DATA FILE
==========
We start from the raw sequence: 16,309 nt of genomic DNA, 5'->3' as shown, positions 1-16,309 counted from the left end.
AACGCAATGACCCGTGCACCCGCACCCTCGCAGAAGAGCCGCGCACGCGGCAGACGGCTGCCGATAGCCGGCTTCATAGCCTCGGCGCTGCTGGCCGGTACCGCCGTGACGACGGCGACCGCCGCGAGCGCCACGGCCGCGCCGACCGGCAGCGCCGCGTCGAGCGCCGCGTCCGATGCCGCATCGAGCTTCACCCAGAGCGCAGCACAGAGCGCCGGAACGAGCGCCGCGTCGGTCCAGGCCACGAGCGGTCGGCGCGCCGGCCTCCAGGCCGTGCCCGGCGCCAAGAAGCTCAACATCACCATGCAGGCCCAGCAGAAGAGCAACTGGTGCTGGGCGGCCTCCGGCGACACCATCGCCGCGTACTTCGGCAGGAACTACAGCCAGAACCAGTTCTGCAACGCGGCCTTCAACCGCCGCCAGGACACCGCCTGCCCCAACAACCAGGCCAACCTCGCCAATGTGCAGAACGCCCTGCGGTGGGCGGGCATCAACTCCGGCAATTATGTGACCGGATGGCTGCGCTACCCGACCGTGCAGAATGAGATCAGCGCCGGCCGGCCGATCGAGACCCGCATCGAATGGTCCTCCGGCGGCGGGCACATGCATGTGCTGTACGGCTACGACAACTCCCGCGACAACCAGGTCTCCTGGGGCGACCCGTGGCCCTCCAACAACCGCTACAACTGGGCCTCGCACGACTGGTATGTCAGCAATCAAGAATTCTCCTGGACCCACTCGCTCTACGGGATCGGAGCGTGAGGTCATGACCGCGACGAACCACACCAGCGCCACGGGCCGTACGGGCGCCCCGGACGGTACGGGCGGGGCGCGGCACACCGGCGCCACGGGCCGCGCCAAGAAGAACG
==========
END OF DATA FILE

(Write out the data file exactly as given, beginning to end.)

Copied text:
We start from the raw sequence: 16,309 nt of genomic DNA, 5'->3' as shown, positions 1-16,309 counted from the left end.
AACGCAATGACCCGTGCACCCGCACCCTCGCAGAAGAGCCGCGCACGCGGCAGACGGCTGCCGATAGCCGGCTTCATAGCCTCGGCGCTGCTGGCCGGTACCGCCGTGACGACGGCGACCGCCGCGAGCGCCACGGCCGCGCCGACCGGCAGCGCCGCGTCGAGCGCCGCGTCCGATGCCGCATCGAGCTTCACCCAGAGCGCAGCACAGAGCGCCGGAACGAGCGCCGCGTCGGTCCAGGCCACGAGCGGTCGGCGCGCCGGCCTCCAGGCCGTGCCCGGCGCCAAGAAGCTCAACATCACCATGCAGGCCCAGCAGAAGAGCAACTGGTGCTGGGCGGCCTCCGGCGACACCATCGCCGCGTACTTCGGCAGGAACTACAGCCAGAACCAGTTCTGCAACGCGGCCTTCAACCGCCGCCAGGACACCGCCTGCCCCAACAACCAGGCCAACCTCGCCAATGTGCAGAACGCCCTGCGGTGGGCGGGCATCAACTCCGGCAATTATGTGACCGGATGGCTGCGCTACCCGACCGTGCAGAATGAGATCAGCGCCGGCCGGCCGATCGAGACCCGCATCGAATGGTCCTCCGGCGGCGGGCACATGCATGTGCTGTACGGCTACGACAACTCCCGCGACAACCAGGTCTCCTGGGGCGACCCGTGGCCCTCCAACAACCGCTACAACTGGGCCTCGCACGACTGGTATGTCAGCAATCAAGAATTCTCCTGGACCCACTCGCTCTACGGGATCGGAGCGTGAGGTCATGACCGCGACGAACCACACCAGCGCCACGGGCCGTACGGGCGCCCCGGACGGTACGGGCGGGGCGCGGCACACCGGCGCCACGGGCCGCGCCAAGAAGAACG